At full throttle the tax bill could depress housing prices in the greater New York metropolitan area by around as much as 15 percent. Nationwide, most homeowners won’t fare well under the new tax bill, except for a select group of “red states.” So far from this reading you are probably getting the impression that the tax bill will become one large wet blanket for the housing market, and you would be right. The tax bill will unfortunately drive people from high-cost states to lower-cost states as housing in urban centers becomes unreachable except for a select few. Recent statistics show Utah, Idaho, and maybe Nevada as showing the largest recent population growth, while New York, California, and New Jersey show low-to-no growth. The new tax law will also encourage businesses to relocate to lower-cost states. Here’s even more depressing statistics: an average household (which itemizes its tax return) in New York may pay $18,000 in state income and property taxes, which is well north of the $10,000 limit I previously mentioned. Compare that to a resident with the same earnings power but this time based in Raleigh—his home would probably pay just under the $10,000 cap. Overall, Trump’s law will hurt New York especially, in the form of lower housing values.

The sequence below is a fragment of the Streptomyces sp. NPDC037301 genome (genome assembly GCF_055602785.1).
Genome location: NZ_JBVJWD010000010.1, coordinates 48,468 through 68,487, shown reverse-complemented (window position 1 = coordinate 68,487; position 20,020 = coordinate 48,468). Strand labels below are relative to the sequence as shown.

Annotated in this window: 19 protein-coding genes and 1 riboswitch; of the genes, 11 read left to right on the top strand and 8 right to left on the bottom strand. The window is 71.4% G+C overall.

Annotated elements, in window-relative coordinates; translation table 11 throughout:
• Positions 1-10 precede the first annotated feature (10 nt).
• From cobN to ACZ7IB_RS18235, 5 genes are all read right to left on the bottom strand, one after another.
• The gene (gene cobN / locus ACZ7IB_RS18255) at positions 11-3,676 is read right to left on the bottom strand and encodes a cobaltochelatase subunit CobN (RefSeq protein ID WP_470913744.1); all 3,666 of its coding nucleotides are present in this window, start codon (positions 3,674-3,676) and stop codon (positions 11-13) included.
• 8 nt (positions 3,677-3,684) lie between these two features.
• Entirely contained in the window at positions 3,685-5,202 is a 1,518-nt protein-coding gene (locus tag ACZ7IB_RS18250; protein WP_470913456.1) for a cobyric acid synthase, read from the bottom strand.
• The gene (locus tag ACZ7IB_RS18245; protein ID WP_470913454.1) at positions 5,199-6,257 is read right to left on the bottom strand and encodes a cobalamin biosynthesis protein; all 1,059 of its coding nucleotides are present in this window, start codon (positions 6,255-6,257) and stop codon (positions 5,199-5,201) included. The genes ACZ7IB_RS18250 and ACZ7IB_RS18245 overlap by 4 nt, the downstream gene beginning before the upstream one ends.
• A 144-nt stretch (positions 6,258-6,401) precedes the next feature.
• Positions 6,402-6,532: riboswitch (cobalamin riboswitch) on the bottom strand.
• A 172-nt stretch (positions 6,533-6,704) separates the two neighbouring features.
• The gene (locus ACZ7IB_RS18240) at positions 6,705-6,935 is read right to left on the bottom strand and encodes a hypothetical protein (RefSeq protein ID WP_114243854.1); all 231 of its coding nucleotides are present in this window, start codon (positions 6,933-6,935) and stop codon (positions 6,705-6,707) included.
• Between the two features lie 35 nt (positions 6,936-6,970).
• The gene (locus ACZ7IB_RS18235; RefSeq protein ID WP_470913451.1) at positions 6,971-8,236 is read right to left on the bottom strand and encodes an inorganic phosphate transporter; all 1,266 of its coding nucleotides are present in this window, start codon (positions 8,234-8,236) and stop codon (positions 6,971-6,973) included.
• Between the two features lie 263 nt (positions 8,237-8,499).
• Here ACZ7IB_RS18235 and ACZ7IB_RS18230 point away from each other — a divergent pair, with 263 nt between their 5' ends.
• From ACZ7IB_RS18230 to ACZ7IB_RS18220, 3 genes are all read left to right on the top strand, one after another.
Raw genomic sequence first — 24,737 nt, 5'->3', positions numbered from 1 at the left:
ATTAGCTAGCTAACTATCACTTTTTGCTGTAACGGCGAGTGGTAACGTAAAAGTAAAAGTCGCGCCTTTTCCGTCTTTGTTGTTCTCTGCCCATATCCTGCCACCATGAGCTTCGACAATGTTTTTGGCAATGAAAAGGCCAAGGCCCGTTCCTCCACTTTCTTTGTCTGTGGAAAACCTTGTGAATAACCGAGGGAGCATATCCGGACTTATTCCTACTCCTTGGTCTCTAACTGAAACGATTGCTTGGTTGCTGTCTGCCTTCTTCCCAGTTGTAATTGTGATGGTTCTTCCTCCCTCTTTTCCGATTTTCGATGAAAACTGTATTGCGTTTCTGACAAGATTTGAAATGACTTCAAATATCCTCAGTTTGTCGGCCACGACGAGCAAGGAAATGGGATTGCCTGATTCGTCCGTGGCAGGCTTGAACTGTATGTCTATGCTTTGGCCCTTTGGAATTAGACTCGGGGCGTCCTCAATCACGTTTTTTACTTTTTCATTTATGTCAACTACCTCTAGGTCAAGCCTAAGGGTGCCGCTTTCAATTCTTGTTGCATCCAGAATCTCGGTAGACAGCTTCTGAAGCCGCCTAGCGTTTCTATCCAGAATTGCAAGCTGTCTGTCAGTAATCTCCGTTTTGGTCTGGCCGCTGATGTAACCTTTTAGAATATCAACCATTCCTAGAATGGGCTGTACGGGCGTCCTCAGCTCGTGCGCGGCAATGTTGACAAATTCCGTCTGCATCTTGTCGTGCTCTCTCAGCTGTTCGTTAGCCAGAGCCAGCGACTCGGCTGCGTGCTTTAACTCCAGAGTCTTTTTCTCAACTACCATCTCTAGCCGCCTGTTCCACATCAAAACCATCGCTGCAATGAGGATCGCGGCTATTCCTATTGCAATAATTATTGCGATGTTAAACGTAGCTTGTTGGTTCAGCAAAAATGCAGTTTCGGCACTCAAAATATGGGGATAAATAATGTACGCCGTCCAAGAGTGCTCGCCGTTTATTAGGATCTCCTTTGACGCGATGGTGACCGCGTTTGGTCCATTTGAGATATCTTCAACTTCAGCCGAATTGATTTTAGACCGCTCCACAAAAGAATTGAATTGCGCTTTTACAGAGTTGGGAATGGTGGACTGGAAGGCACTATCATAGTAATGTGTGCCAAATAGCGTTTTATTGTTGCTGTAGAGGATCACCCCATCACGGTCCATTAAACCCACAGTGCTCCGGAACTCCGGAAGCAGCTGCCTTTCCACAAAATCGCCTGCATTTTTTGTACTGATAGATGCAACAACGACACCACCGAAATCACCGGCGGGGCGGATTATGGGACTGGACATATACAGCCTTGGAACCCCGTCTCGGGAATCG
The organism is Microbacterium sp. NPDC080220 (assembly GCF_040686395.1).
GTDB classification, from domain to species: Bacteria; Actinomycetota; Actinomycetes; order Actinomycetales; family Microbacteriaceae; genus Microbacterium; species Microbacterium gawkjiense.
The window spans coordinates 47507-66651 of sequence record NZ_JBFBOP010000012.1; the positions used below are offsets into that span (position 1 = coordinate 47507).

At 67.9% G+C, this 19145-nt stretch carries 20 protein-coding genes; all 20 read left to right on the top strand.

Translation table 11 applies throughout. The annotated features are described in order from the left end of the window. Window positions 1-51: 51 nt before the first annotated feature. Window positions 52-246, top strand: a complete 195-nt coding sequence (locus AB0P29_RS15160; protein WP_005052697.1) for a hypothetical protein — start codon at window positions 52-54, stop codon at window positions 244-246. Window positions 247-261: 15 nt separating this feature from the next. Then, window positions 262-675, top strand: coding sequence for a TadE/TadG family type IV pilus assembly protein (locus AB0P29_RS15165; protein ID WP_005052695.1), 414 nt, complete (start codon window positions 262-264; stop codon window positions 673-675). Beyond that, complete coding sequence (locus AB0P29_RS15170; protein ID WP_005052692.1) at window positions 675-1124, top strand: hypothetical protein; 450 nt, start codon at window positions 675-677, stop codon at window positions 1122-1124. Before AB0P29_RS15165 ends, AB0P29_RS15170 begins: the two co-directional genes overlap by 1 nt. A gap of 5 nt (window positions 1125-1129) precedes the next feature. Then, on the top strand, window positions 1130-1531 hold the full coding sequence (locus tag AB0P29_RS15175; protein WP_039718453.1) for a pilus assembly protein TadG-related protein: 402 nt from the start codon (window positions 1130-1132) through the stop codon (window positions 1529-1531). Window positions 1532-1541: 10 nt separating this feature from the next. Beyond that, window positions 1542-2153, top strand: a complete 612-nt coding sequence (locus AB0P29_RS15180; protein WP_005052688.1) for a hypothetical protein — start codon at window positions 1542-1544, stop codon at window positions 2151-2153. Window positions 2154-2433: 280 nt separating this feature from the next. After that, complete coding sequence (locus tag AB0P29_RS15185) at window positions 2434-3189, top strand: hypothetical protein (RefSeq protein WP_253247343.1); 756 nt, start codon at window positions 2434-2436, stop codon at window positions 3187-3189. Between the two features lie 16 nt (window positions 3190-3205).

In fact one major New York City developer, Peter Kalikow, has said he now prefers the Southern tiers of Texas, Georgia, the Carolinas, Kentucky, Virginia, and Florida to higher-priced Manhattan for new development projects. Kalikow cites a willingness of governments in those states to cater to businesses by relaxing regulations and onerous building codes. Kalikow indicated he could see Dallas, displacing Manhattan as the premier American business hub.
It’s pretty clear that the Trump Tax Act was structured to punish voters in the blue states and benefit his supporters in the Heartland. But there’s always the commodity unknown in a country like ours which runs on oil. In 2016 the world consumed 95 million barrels of oil every day. Crude oil is the most traded commodity in the world. We are using more and more crude oil-derived products than ever before. Oil prices ended the year at $60 a barrel, as a global oil glut is being worked down. These bullish inventory trends signal more and more consumption and even higher gasoline and diesel fuel prices. My guess is that this increase in consumption coupled with potential armed conflicts in Iran and North Korea will disrupt the global energy infrastructure, leading to even more higher oil prices, all of which will drive people back to transportation-efficient cities like New York.
In the end, I think an appropriate final thought is that people who want to really understand democracy should spend less time on the golf course and more time on the buses and in the subway.
United Metro Energy Corporation